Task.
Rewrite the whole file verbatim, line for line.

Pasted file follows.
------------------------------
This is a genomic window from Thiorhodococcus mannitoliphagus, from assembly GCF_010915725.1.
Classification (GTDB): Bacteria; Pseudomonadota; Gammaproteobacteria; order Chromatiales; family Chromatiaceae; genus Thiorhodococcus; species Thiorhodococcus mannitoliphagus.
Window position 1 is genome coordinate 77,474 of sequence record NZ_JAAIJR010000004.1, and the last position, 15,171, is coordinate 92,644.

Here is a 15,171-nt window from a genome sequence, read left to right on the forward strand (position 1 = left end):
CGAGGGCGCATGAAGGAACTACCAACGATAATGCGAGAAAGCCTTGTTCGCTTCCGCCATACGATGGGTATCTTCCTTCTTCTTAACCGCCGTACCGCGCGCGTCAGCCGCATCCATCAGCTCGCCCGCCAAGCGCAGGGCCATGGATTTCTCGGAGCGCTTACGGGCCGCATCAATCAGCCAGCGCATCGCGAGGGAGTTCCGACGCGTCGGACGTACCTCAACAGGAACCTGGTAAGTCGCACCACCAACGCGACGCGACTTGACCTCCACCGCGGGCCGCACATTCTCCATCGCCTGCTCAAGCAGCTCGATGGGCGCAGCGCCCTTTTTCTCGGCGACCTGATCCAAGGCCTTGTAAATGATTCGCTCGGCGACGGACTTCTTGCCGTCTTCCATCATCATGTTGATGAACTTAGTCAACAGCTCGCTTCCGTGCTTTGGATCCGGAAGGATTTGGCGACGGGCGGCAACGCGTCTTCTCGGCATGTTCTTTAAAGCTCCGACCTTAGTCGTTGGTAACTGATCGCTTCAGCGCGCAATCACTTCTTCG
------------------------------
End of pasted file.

This is a genomic window from Thiorhodococcus mannitoliphagus, from assembly GCF_010915725.1.
Classification (GTDB): Bacteria; Pseudomonadota; Gammaproteobacteria; order Chromatiales; family Chromatiaceae; genus Thiorhodococcus; species Thiorhodococcus mannitoliphagus.
Window position 1 is genome coordinate 77,474 of sequence record NZ_JAAIJR010000004.1, and the last position, 15,171, is coordinate 92,644.

Here is a 15,171-nt window from a genome sequence, read left to right on the forward strand (position 1 = left end):
CGAGGGCGCATGAAGGAACTACCAACGATAATGCGAGAAAGCCTTGTTCGCTTCCGCCATACGATGGGTATCTTCCTTCTTCTTAACCGCCGTACCGCGCGCGTCAGCCGCATCCATCAGCTCGCCCGCCAAGCGCAGGGCCATGGATTTCTCGGAGCGCTTACGGGCCGCATCAATCAGCCAGCGCATCGCGAGGGAGTTCCGACGCGTCGGACGTACCTCAACAGGAACCTGGTAAGTCGCACCACCAACGCGACGCGACTTGACCTCCACCGCGGGCCGCACATTCTCCATCGCCTGCTCAAGCAGCTCGATGGGCGCAGCGCCCTTTTTCTCGGCGACCTGATCCAAGGCCTTGTAAATGATTCGCTCGGCGACGGACTTCTTGCCGTCTTCCATCATCATGTTGATGAACTTAGTCAACAGCTCGCTTCCGTGCTTTGGATCCGGAAGGATTTGGCGACGGGCGGCAACGCGTCTTCTCGGCATGTTCTTTAAAGCTCCGACCTTAGTCGTTGGTAACTGATCGCTTCAGCGCGCAATCACTTCTTCG